Keeping the same in perspective, climate activists say the global fashion industry, in line with the Paris Agreement goals of limiting average temperature rise to well below 2 degrees Celsius above preindustrial times, should intensify efforts to cut climate-heating emissions and Bangladesh garment industry, it appears, is more than ready to play its role in lowering the carbon emissions while also save water and electricity as well.
Recently, Youngone Corporation, has commissioned Bangladesh’s largest rooftop solar power project with a cumulative capacity of 40 megawatts (MW) at the Korean Export Processing Zone (KEPZ) in Chittagong, which it owns, apart from coming up with green buildings and planting 2.4 million trees in the KEPZ.
“We have one of the best solar power plants, as all the high-quality panels have been imported from Korea… It has taken around eight months to complete the first phase. KEPZ will not only harness the power of the sun to meet its increasing energy needs in a sustainable manner but also provide any surplus renewable energy to the national grid, demonstrating its commitment to social responsibilities,” underlined Colonel (Retd) Md Shahjahan, the Managing Director of KEPZ Corporation (BD) Limited.
With a view to making the best use of the power generated by the rooftop solar plants, Youngone Corporation (BD) has signed an agreement with the BPDB for supplying its additional power to the national grid under a back-to-back system.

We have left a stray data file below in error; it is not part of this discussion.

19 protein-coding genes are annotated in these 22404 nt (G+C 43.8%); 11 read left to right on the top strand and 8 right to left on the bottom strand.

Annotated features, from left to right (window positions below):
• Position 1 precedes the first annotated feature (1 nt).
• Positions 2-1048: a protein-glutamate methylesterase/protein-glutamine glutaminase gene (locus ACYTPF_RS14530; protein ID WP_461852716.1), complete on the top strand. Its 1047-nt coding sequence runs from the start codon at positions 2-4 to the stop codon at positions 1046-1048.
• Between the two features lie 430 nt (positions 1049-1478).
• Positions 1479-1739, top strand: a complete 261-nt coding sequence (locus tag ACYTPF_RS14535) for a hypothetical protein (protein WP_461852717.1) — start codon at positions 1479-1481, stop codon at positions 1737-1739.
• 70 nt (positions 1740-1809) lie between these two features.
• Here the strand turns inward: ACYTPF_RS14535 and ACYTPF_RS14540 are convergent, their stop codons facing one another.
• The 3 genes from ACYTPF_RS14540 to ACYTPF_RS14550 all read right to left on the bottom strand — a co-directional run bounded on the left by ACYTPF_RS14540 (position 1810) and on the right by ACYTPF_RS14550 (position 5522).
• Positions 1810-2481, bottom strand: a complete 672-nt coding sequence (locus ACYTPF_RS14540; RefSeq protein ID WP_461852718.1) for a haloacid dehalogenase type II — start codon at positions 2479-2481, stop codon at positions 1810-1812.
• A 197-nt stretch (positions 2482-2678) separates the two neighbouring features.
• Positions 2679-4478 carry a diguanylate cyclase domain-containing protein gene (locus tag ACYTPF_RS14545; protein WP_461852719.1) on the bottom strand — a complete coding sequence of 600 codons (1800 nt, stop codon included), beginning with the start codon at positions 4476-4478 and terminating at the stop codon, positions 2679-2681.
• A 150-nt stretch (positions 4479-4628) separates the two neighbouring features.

It is not for nothing after all that the United States Green Building Council (USGBC) recently has awarded the Bangladesh Garment Manufacturers and Exporters Association (BGMEA) with the prestigious ‘USGBC Leadership Award’ for its efforts at building a green garment sector, which, as one may put it, is a testament to what the industry is doing towards achieving all round sustainability goals.
“BGMEA is the first organisation in the world to receive such an award. It is a big international recognition for us,” underlined the proud BGMEA President Faruque Hassan while adding that currently, Bangladesh has 143 Leadership in Energy and Environmental Design (LEED) certified garment factories, the highest in the world and of the 143 factories, 41 are platinum rated and the rest are gold and silver rated ones certified by the USGBC.
In light of the above developments and the diverse efforts put in by the various industries and sectors as well as their associated stakeholders, it would be very sad, if suppliers in Bangladesh have to do away with US $ 18.7 billion worth of exports a year, as has been underlined in the Standard Chartered’s report.